Andrew Cuomo

Advocacy Group Wants Emergency Guidelines For Yeshivas

From the Morning Memo:

A group that has pushed for improved educations standards and curricula at yeshivas has sent a letter to state education officials urging them to adopt emergency regulations after a state judge this month tossed out revised oversight guidelines.

The letter from the group Yaffed this week called for the emergency regulations, backing up their concerns with affidavits of former yeshiva students who call for the need of a strengthened secular education.

“The decades long, systematic neglect of yeshiva students is an absolute emergency that the state must take as seriously as the measles crisis,” said Naftuli Moster, Yaffed’s executive director.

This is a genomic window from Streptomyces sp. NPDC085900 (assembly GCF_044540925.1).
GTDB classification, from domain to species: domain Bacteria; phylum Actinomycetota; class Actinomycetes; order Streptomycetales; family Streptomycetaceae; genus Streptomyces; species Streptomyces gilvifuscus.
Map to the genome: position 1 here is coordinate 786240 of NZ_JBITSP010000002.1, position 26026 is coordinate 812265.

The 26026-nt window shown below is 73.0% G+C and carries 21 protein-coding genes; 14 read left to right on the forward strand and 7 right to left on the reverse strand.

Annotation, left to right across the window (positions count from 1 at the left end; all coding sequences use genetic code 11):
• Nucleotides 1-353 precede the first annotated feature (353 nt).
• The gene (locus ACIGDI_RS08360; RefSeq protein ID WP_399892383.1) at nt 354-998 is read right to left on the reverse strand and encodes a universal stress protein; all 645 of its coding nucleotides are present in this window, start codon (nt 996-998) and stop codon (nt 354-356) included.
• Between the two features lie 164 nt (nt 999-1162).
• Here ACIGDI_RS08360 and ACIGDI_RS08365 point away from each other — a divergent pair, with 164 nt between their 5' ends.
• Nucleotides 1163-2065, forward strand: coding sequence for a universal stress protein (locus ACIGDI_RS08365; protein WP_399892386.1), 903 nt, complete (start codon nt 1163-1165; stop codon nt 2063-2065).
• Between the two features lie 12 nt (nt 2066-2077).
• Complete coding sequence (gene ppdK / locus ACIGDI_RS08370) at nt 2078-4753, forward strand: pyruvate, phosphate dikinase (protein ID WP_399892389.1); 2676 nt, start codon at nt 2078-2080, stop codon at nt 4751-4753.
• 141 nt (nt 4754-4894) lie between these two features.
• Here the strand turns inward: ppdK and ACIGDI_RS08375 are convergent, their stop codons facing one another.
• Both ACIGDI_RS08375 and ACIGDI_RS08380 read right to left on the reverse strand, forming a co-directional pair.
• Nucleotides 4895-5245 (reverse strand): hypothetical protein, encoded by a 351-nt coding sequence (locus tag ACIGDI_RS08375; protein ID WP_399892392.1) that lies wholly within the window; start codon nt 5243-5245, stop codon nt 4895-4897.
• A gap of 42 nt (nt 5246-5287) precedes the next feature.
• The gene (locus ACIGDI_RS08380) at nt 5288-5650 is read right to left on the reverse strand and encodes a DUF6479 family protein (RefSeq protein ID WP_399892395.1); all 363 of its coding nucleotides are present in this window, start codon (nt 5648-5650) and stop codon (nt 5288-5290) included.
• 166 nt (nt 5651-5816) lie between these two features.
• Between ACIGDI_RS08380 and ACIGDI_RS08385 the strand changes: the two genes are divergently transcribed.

“Thousands of students graduate from schools in New York every year without the ability to read or write in English, perform basic math, or understand the science behind vaccines. It’s time to prioritize our children’s wellbeing ahead of political interests and finally stand up for their rights under the law.”

A state Supreme Court in Albany struck down revised guidelines meant to ensure Jewish day schools provide the standard equivalent of a secular education as part of a lawsuit by the New York State Association of Independent Schools, which had sought to halt the enforcement.

Ultimately, the court ruled on procedural grounds.

Yaffed, an advocacy group that has sought to strengthen secular education standards at yeshivas, potentially has some backing from Gov. Andrew Cuomo.

“My attorneys are now talking with NYSED, reviewing the court’s decision because it is vitally important that the law we passed be followed which is that the yeshivas are held to the substantial equivalency standard,” Cuomo said in a radio interview earlier this month. “But we have to make sure SED (State Education Department) can do its job.”